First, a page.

1. The price of the service itself changes.

[ANSWER] An increase in the price of the education service decreases the quantity demanded, and increases the quantity supplied. A decrease in the price of the education service increases the quantity demanded, and decreases the quantity supplied.

1. The price of a close substitute (substitute in consumption) increases.

[ANSWER] Suppose that the price of the education services of public schools increases. Since private education and public education are substitutes in consumption, demand for private education will increase, i.e., shift to the right.

1. Before market reforms were initiated in the Soviet Union back in 1991, prices were often set by the government.

1. Explain, with the aid of a graph, why there were lines for ordinary consumer goods, such as soap.

[ANSWER] At the market equilibrium, the equilibrium price is P* and the equilibrium quantity demanded and supplied is X*. But when the government set the price as P0 < P*, there is a market shortage, X0D-X0S. The quantity demanded is higher than the quantity supplied.

1. In October, 1990, the Soviet government announced that soap prices would double as of January 1, 1991. In the days just following the announcement soap lines increased. Explain how this could have happened.

[ANSWER] In October, 1990, the price of soap is P0. When the government announced, people knew that the price of soap would double after 3 months, January 1, 1991. People would be willing to buy more than the amount that they needed with cheaper price. Thus, the demand for soap increased in 1990 if they expect prices to really increase sharply in 1991.

1. Suppose the supply function of apples in Upstate New York is: XS = 20 + 2PX – 3Y + 4Z where X refers to apples. If the supply for apples also depends on fertilizer, which variable to do you think is the price of fertilizer, Y or Z? Why do you think so?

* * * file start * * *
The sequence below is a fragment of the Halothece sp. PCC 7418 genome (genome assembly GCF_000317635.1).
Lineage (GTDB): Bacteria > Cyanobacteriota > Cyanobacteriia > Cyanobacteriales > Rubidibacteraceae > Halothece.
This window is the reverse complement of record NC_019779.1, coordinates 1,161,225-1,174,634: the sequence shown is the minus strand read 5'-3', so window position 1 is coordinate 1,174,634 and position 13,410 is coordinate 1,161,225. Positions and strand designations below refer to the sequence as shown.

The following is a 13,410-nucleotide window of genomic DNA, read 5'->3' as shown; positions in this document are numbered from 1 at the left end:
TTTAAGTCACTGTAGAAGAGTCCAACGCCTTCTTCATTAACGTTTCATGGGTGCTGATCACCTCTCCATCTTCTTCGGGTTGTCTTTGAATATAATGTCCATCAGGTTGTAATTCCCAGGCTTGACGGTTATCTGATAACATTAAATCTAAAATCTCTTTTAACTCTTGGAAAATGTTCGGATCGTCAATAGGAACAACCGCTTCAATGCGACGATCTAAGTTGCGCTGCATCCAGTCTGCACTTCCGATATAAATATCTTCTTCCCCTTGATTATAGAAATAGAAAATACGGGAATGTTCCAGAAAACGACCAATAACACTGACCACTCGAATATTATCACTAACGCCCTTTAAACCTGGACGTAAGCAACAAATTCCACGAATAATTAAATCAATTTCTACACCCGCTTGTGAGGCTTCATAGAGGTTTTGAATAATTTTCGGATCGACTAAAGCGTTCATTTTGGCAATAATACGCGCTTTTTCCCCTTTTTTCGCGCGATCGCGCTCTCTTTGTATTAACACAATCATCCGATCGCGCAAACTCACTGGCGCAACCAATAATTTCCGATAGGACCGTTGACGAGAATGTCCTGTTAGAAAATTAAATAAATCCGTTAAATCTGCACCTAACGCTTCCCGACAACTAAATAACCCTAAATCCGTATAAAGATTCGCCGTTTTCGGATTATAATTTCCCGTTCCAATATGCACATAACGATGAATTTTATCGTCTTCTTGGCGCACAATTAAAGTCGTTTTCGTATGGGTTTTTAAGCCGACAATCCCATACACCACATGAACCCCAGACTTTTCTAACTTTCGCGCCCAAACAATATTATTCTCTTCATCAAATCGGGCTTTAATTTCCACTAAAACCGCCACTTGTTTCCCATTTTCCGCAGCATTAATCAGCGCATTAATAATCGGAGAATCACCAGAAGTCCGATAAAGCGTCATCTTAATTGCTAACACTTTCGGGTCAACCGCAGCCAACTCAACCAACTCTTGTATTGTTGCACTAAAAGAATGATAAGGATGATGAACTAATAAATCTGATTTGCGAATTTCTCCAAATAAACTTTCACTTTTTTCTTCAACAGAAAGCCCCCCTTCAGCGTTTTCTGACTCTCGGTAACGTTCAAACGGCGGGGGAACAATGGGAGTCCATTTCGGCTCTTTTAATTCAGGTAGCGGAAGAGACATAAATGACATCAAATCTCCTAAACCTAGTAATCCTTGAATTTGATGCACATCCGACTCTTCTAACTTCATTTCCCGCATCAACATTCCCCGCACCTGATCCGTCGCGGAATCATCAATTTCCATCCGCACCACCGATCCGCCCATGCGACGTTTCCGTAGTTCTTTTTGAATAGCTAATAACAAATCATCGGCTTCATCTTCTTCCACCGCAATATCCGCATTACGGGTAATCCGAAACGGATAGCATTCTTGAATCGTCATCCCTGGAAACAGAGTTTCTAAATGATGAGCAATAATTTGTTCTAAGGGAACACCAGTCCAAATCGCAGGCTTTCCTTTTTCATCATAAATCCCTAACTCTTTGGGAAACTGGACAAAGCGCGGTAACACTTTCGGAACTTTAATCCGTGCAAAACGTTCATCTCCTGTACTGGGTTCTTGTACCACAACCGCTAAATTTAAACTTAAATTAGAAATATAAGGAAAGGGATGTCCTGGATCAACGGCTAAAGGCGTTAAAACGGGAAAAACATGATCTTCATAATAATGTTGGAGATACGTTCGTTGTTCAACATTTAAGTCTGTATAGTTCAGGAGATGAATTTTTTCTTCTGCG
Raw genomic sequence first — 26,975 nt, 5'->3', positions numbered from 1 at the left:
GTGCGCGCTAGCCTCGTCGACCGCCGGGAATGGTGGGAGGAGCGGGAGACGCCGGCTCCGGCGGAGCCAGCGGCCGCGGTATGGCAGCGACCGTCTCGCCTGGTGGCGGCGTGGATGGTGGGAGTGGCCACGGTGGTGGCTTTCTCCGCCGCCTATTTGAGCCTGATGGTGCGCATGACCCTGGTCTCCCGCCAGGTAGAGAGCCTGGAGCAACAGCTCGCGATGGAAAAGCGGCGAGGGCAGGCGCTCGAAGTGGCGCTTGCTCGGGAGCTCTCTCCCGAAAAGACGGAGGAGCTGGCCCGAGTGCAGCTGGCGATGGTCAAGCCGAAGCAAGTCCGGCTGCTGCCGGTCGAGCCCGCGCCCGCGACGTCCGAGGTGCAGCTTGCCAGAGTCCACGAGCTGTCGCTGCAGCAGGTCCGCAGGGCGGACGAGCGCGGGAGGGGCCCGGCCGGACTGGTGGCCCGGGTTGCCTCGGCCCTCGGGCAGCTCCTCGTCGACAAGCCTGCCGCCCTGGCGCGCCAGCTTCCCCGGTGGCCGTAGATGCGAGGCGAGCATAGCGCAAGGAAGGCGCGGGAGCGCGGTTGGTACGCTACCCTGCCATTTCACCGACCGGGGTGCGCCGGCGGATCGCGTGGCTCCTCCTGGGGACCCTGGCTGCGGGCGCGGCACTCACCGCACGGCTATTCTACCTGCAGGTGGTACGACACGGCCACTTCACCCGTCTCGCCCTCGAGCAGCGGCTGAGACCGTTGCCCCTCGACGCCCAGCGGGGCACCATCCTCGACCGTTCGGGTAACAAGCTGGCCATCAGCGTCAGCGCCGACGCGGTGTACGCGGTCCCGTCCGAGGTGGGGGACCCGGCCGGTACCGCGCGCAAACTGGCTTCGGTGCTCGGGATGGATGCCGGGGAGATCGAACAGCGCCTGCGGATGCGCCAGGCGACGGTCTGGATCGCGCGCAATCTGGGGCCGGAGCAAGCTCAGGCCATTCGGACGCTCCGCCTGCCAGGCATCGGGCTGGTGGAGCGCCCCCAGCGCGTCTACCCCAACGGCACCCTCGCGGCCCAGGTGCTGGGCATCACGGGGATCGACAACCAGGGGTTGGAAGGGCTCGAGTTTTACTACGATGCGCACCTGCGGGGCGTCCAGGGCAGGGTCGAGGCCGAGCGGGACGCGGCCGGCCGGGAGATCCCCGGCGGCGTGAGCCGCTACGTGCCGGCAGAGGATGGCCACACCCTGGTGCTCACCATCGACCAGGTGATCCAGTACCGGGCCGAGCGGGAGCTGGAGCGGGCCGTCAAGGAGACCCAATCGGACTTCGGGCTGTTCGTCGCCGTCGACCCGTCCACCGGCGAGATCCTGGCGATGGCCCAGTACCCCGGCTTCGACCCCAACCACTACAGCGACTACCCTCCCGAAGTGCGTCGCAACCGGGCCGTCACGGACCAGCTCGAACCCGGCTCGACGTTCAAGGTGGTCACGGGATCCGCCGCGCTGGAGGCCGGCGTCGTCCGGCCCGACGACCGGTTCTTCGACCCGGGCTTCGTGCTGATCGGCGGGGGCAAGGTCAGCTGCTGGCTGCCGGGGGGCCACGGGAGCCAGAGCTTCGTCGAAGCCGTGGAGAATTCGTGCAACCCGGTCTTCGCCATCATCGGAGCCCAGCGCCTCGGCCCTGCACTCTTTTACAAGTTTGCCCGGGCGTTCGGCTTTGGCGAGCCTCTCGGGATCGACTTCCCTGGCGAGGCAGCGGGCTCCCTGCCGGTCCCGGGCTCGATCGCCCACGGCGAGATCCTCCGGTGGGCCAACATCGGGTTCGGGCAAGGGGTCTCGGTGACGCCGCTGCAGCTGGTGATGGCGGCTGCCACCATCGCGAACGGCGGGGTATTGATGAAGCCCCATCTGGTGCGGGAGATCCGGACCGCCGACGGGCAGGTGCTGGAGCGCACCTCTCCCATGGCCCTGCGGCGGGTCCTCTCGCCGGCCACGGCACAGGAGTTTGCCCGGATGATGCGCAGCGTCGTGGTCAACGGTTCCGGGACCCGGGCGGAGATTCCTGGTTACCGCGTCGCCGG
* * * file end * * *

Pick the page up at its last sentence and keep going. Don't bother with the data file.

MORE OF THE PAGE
[ANSWER] Y would be the price of fertilizer. Fertilizer is an input to produce apples. The coefficient of Y, -3, in the supply function is negative. It implies that when the price of fertilizer increases, the suppliers would want to produce fewer apples.

1. Suppose that the demand for pork is QD = 286 – 20P where P is the price of pork. Suppose that the supply for pork is: QS = 178 + 40P – 60Ph where P is the price of pork and Ph is the price of hogs. Mathematically, how does the equilibrium price of pork vary as the price of hogs changes if the variables that affect pork demand are held constant at their “ceteris paribus” values?

286-20P*=178+40P*-60Ph

60P*=286-178+60Ph=108+60Ph

P*=108/60+Ph

Then, P*=1.8+Ph

From the equation above, the equilibrium price of pork (P*) has a positive relation to the price of hogs (Ph) and in fact the derivate of P* with respect to Ph = 1, so for every incremental change in the price of hogs there is an equal incremental change in the eq. price of pork.

1. Use a demand and supply diagram to explain the statement, “Talk is cheap because supply exceeds demand.” At what price is this comparison being made?

[ANSWER] Let’s consider the market for Talk. The graph shows that “talk is cheap,” i.e. its market price is zero and that at this price, quantity supplied exceeds quantity demanded. Note that this is not the ONLY correct answer, you might have some similar answer that makes essentially the same point.